The "scoreboard" on her fire control tower (spot 3) has been painted over, much to the annoyance of her crew.
Numerous whip antennas for ship-to-ship and ship-to-shore communications can be seen.
|USN photo courtesy of Mauer D. Rell, S1C 8/43-12/46 & Pieter Bakels. Photo i.d. courtesy of Cathy Verschelden.
Technical description courtesy of Pieter Bakels.
|510k||Slightly different angle of the South Dakota (BB-57) in the floating drydock ABSD-6 at Guam,
||USN photo courtesy of Pieter Bakels.|
|939k||Crew members of the South Dakota (BB-57) prepare the ship for painting while in drydock. Note the chains suspended from the main deck to the scaffolds.||USN photo courtesy of Pieter Bakels.|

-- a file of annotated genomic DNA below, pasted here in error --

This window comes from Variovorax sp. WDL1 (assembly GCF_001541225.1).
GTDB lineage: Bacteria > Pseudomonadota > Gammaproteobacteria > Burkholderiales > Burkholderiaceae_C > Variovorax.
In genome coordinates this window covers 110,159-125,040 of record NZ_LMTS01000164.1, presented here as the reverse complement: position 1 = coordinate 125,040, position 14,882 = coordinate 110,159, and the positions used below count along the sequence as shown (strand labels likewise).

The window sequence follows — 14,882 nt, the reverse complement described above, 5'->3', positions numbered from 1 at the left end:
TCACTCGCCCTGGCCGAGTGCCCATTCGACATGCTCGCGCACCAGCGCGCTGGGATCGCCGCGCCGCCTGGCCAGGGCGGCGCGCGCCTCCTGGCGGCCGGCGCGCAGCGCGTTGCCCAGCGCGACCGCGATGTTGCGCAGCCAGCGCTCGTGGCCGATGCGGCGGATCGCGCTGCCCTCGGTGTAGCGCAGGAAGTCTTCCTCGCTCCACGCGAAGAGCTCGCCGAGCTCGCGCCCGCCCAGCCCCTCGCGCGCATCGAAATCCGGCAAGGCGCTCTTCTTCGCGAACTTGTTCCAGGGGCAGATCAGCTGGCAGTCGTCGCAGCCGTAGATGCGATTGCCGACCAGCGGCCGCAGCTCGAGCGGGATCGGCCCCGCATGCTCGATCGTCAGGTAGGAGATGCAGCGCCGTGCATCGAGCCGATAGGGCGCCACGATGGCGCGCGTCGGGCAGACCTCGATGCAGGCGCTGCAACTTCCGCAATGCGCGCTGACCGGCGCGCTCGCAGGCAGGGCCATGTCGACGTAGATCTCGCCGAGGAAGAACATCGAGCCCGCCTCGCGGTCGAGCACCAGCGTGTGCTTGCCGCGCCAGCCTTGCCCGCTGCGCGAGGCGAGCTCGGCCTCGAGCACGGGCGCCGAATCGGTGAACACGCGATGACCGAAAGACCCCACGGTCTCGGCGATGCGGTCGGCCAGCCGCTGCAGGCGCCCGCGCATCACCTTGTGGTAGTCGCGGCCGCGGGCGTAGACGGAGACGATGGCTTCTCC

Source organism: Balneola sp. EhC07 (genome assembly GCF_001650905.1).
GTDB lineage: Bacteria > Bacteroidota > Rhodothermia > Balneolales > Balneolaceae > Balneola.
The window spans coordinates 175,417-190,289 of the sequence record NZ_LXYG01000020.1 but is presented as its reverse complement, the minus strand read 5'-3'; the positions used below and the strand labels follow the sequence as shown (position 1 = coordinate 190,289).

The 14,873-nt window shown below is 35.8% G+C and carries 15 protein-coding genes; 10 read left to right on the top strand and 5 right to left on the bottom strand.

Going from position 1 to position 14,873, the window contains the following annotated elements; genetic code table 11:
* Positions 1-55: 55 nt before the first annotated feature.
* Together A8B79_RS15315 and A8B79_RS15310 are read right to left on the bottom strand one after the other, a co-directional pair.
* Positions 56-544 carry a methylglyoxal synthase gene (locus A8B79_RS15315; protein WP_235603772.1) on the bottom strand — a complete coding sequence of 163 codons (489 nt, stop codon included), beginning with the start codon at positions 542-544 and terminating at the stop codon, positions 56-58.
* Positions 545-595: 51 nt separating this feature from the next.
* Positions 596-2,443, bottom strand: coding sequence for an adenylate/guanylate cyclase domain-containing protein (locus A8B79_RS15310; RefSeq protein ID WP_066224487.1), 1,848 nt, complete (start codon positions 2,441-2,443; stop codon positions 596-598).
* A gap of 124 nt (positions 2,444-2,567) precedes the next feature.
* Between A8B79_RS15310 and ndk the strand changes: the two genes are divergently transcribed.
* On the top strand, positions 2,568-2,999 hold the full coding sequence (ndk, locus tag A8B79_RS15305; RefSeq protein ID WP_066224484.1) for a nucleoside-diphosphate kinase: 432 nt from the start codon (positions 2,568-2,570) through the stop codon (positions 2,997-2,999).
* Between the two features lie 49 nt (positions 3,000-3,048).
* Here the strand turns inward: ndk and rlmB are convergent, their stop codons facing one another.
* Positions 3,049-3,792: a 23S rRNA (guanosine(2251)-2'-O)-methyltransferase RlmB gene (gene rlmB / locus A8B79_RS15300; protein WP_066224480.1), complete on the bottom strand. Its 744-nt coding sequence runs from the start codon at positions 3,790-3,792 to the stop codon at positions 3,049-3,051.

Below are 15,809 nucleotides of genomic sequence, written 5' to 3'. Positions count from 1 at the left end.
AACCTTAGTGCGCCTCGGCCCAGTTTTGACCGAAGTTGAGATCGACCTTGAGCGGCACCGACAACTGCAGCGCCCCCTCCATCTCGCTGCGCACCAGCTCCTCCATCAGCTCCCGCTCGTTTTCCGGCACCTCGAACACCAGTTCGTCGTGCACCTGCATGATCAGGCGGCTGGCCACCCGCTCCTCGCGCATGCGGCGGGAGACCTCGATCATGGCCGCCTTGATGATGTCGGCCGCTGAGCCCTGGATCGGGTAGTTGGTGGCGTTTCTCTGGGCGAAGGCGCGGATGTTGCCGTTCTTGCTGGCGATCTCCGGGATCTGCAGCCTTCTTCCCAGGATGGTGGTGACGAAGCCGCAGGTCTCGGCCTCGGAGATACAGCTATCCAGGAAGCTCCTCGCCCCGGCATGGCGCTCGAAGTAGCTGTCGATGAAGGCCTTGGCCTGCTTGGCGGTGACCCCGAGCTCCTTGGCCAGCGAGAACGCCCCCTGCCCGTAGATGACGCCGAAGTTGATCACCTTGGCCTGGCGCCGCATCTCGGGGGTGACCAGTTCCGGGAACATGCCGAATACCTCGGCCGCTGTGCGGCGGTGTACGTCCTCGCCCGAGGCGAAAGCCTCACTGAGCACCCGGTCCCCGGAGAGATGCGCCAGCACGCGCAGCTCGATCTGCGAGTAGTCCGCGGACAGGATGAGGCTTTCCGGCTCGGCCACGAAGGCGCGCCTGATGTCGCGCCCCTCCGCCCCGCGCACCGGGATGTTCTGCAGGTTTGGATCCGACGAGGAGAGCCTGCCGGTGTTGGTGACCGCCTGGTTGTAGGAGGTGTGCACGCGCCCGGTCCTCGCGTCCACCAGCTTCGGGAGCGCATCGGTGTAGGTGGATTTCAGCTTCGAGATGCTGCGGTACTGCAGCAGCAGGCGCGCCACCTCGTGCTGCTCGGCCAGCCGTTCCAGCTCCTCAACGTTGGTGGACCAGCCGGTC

|591k||South Dakota (BB-57) in her natural habitat...storm and lousy weather...||USN photo courtesy of Pieter Bakels.|
|304k||The Bunker Hill (CV-17) burning as gas and ammunition explode after being attacked by Japanese suicide divers as seen by the South Dakota (BB-57) on 11 May 1945.||USN photo courtesy of Pieter Bakels.|
|285k||Bunker Hill (CV-17) burning after being attacked by Japanese kamikazes, as seen from the South Dakota (BB-57), 11 May 1945.||USN photo courtesy of Pieter Bakels.|
|220k||Having chow topside-Too hot below.||USN photo courtesy of Pieter Bakels.|
|66k||Vice Admiral Willis A. Lee, Jr., USN, Commander Battleship Squadron Two. On board South Dakota (BB-57), circa 1945. This photograph was received by the Navy Photographic Science Laboratory on 24 May 1945.||Official USN photo # 80-G-322412, now in the collections of the National Archives.|
|269k||The United States battleships Indiana (BB-58), Massachusetts (BB-59) and Alabama (BB-60) form a line ahead during target practice as seen from the South Dakota (BB-57), 1945.||USN photo courtesy of Pieter Bakels.|
|3.22k|| THIRD FLEET WARSHIPS FORM BATTLE LINE OFF JAPAN.